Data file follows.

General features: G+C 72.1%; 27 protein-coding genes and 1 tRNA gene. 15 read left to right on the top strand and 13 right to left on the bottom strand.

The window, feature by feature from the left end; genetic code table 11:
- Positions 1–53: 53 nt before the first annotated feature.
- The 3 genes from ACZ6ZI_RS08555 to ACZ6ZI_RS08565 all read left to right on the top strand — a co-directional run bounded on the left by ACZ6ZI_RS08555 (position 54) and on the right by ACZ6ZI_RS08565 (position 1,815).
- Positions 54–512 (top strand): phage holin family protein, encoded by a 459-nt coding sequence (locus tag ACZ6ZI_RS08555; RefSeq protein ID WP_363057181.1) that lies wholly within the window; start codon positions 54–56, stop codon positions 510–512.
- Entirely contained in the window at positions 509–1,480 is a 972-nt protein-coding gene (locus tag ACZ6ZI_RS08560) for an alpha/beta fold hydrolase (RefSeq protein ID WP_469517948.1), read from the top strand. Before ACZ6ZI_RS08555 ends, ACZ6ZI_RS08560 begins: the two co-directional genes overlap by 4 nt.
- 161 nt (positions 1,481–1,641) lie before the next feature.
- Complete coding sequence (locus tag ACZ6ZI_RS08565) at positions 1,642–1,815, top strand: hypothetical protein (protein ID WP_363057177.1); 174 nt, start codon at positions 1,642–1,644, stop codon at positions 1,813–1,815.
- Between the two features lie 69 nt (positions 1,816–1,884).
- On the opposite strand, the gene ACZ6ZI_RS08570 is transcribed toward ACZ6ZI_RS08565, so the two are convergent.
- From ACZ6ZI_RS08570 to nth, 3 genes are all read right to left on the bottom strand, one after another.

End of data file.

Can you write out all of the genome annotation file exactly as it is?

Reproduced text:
General features: G+C 72.1%; 27 protein-coding genes and 1 tRNA gene. 15 read left to right on the top strand and 13 right to left on the bottom strand.

The window, feature by feature from the left end; genetic code table 11:
- Positions 1–53: 53 nt before the first annotated feature.
- The 3 genes from ACZ6ZI_RS08555 to ACZ6ZI_RS08565 all read left to right on the top strand — a co-directional run bounded on the left by ACZ6ZI_RS08555 (position 54) and on the right by ACZ6ZI_RS08565 (position 1,815).
- Positions 54–512 (top strand): phage holin family protein, encoded by a 459-nt coding sequence (locus tag ACZ6ZI_RS08555; RefSeq protein ID WP_363057181.1) that lies wholly within the window; start codon positions 54–56, stop codon positions 510–512.
- Entirely contained in the window at positions 509–1,480 is a 972-nt protein-coding gene (locus tag ACZ6ZI_RS08560) for an alpha/beta fold hydrolase (RefSeq protein ID WP_469517948.1), read from the top strand. Before ACZ6ZI_RS08555 ends, ACZ6ZI_RS08560 begins: the two co-directional genes overlap by 4 nt.
- 161 nt (positions 1,481–1,641) lie before the next feature.
- Complete coding sequence (locus tag ACZ6ZI_RS08565) at positions 1,642–1,815, top strand: hypothetical protein (protein ID WP_363057177.1); 174 nt, start codon at positions 1,642–1,644, stop codon at positions 1,813–1,815.
- Between the two features lie 69 nt (positions 1,816–1,884).
- On the opposite strand, the gene ACZ6ZI_RS08570 is transcribed toward ACZ6ZI_RS08565, so the two are convergent.
- From ACZ6ZI_RS08570 to nth, 3 genes are all read right to left on the bottom strand, one after another.